Skip to content
13 August 2012

“In search of absolute returns”


By Patrick McAdams; Investment Director, SL Investment Management

The secondary life market has grown rapidly in recent years, from a turnover of $200m face value in 1998 to a turnover of $11.8bn face value in 2008, and is expected to reach $31bn face value per annum by 2017*. With growing vendor awareness of the secondary market, the continued maturation of market infrastructure, and the growth of the senior population in the US, the life settlements market is expected to continue to develop and grow.

This should come as no surprise; the attractions of the asset class are manifold. A major attraction for investors is that life settlement funds enjoy low correlation to world equity markets, providing a high degree of volatility shelter.  The same cannot be said for the more traditional asset classes of cash, bonds and equities. 

Since the downturn, market experience has seen a marked change in the perceived correlation between the "traditional" asset classes of cash, bonds and equities. Ordinarily, one would expect to see a degree of capital flow between these asset classes, such as a flight to security from equities to gilts during a time of market uncertainty: a negative correlation.  However, over the last few years, this negative correlation has declined as the traditional asset classes all fell in unison. 

Enter Life Settlements, which - in the right hands - can provide steady and predictable long term returns, making this asset class a real head-turner for investors willing to look beyond the tired old mix of bonds, gilts and equities.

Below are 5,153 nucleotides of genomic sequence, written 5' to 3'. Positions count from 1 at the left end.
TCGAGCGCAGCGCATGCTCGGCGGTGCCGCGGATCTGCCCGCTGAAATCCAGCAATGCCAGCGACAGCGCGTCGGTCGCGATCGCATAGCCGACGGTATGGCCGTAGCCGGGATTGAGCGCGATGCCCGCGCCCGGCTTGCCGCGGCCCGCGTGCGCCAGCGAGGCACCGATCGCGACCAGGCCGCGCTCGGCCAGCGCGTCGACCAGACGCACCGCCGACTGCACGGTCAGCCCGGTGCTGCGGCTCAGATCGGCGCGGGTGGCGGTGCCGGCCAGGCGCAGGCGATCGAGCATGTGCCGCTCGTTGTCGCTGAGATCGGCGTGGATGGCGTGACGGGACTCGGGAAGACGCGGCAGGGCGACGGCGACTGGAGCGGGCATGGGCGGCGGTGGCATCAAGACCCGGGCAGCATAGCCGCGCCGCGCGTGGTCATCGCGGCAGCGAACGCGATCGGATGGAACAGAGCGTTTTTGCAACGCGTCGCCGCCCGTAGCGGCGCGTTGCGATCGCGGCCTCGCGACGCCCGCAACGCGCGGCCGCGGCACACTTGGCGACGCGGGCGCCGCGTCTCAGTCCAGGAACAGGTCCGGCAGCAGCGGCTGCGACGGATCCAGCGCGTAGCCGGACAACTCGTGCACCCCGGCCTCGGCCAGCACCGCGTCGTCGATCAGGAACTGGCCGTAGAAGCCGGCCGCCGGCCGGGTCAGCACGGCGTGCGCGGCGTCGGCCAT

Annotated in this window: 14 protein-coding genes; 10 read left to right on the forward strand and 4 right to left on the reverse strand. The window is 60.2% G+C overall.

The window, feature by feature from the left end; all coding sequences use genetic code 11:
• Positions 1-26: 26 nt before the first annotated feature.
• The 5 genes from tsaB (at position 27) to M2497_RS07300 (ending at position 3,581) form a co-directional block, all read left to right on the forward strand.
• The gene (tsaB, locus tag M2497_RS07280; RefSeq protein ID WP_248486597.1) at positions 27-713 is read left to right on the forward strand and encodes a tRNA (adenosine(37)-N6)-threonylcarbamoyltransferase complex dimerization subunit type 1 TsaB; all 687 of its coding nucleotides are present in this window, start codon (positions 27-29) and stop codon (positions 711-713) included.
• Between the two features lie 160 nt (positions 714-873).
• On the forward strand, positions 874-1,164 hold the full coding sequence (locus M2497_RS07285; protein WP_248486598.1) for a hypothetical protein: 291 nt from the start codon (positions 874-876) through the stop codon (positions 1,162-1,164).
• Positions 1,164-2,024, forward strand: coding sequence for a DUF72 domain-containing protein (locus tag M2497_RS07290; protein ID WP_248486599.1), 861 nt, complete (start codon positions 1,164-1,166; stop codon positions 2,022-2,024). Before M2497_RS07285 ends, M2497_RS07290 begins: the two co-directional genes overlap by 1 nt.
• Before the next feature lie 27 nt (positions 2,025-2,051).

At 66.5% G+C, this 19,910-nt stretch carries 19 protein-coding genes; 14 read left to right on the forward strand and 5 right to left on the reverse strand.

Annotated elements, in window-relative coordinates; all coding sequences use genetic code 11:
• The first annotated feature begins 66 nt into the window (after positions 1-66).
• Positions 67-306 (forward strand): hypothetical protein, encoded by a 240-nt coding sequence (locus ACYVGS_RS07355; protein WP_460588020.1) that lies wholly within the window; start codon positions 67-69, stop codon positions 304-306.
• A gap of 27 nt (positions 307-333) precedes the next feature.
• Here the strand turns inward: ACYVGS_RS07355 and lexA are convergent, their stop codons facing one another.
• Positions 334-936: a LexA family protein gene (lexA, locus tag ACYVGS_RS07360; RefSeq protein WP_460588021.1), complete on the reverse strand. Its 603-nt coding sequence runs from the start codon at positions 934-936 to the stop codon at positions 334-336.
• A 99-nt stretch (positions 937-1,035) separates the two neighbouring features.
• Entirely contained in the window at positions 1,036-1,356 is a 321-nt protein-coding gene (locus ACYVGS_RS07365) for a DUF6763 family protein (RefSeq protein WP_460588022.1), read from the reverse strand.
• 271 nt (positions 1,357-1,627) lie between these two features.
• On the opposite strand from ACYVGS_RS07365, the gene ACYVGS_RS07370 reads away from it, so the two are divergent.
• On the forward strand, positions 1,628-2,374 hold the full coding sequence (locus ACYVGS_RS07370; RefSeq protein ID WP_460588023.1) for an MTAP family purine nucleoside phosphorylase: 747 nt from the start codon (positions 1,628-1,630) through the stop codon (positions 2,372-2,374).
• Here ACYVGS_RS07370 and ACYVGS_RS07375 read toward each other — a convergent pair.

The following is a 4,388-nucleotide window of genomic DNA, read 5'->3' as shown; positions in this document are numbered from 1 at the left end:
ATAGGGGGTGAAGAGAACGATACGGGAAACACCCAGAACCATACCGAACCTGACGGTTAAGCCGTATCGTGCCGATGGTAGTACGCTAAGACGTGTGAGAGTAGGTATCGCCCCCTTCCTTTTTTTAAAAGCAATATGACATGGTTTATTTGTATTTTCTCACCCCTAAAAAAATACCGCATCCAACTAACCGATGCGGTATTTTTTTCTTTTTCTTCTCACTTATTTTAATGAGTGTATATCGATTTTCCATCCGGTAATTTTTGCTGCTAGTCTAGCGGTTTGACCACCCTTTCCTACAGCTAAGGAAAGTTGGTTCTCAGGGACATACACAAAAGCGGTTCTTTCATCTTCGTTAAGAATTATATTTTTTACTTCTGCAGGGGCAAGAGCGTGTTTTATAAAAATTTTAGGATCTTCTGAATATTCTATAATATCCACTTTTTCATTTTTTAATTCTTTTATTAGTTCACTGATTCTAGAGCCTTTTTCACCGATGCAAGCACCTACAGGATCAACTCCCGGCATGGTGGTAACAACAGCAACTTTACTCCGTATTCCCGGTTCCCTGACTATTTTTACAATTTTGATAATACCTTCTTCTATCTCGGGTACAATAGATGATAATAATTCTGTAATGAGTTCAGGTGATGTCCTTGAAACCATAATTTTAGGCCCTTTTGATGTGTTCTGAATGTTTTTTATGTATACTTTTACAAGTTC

Significantly, pension funds are beginning to sit up and take notice; both Defined Benefit and Defined Contribution pension schemes have experienced a pronounced level of investment risk, accompanied by a rising tide of longevity extension risk. In response, there has been a growing trend away from the trustee model, towards more outsourcing of investment decisions to third party investment consultants. The latter are now demonstrating a willingness to explore more innovative and sophisticated approaches to generating consistent / absolute investment returns, via increased diversification of pension portfolios.

SL of course welcomes this modern and innovative new approach by institutional investors but whilst we are whole-heartedly committed to the success of Life Settlements as an asset class, we say; ensure that your chosen manager can deliver on the key requirements of effective Life Settlements asset management as there are golden rules that must be applied - but that is a different story and one we will tackle elsewhere. Read our 'Golden Rules to selecting a Fund Manager'.

*Connings, 2010